With the recent increase in the number of professionals seeking to establish a not-for-profit (NFP) entity related to a private, for-profit business they run through another corporate entity, it is important to understand what you can and can’t do.
The structure typically involves an individual setting up an NFP which engages the services of, or refers clients/work to a private business in which the individual is also a director and/or shareholder. For example, where an individual establishes an NFP to help individuals in need of crisis accommodation and collects donations and contracts with a related for-profit construction business in which the individual is also a shareholder and director, to build the crisis accommodation.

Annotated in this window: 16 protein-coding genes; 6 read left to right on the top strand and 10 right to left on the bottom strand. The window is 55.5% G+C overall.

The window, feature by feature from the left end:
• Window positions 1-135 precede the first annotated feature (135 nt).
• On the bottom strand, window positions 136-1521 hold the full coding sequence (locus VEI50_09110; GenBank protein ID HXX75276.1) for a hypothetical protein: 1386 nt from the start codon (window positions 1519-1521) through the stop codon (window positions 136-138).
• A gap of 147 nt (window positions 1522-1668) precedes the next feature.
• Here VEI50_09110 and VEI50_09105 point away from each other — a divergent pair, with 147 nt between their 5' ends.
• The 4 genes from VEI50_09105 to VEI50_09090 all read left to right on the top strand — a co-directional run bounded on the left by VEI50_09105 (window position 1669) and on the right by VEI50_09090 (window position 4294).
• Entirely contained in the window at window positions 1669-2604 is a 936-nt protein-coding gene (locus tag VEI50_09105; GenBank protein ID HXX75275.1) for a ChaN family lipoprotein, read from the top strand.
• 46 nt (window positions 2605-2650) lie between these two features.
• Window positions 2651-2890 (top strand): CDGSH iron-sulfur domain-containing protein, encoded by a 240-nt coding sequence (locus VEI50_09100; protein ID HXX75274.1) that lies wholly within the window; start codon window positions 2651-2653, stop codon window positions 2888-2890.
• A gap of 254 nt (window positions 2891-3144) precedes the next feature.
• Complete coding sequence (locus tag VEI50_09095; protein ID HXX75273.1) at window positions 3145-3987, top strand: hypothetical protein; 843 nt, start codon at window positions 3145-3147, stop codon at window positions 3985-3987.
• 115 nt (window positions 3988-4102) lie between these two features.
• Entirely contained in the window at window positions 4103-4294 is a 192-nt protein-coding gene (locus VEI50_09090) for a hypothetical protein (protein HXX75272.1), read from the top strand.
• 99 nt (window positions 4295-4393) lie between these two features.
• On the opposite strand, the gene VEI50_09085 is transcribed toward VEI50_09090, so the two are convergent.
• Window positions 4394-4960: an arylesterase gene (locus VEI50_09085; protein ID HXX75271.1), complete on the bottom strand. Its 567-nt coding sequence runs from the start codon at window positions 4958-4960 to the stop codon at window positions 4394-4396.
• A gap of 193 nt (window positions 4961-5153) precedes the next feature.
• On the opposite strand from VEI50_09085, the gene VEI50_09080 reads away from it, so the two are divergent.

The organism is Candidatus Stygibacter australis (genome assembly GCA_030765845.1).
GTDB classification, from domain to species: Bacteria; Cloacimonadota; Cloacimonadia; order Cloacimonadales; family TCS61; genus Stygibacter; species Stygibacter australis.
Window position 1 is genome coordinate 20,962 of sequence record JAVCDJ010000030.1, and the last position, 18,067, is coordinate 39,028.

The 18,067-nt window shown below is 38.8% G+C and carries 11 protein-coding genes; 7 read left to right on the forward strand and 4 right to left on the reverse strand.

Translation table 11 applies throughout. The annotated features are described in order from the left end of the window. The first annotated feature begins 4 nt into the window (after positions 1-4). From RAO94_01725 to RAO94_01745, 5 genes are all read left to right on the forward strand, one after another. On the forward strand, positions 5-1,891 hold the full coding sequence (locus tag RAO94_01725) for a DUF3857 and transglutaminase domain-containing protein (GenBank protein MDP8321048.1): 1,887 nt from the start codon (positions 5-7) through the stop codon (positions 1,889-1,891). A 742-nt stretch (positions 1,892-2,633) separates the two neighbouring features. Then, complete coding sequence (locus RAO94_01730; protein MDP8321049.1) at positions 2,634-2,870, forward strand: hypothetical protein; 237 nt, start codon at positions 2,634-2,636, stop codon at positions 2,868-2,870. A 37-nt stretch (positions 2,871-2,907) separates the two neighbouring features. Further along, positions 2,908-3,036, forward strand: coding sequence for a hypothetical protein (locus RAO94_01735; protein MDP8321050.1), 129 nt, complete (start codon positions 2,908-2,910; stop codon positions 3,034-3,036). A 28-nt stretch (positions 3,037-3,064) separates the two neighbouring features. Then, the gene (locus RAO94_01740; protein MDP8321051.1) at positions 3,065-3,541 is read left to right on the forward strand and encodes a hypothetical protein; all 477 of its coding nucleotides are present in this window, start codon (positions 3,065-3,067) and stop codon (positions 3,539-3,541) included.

Where an NFP is established and will provide income or benefits either directly or indirectly to a related for-profit entity, care should be taken to ensure any arrangements are structured appropriately and with sufficient safeguards and controls in place. If arrangements are not structured correctly, the NFP may not be eligible to be registered as a charity with the Australian Charities and Not-for-profits Commission (ACNC) and would not be entitled to receive the corresponding tax concessions, including income tax exemption.
If the ACNC considers that an NFP has only been established to direct funds to a related private business which an individual receives benefits from, then the ACNC may decline to register, or may de-register, the NFP as a charity. The ACNC will have regard to a range of issues including but not limited to: the purpose of both organisations, voting control, Board control, contracting arrangements and whether funds or benefits are provided directly or indirectly to the NFP.
If you want to set up an NFP or require assistance structuring your NFP's commercial arrangements, please contact us.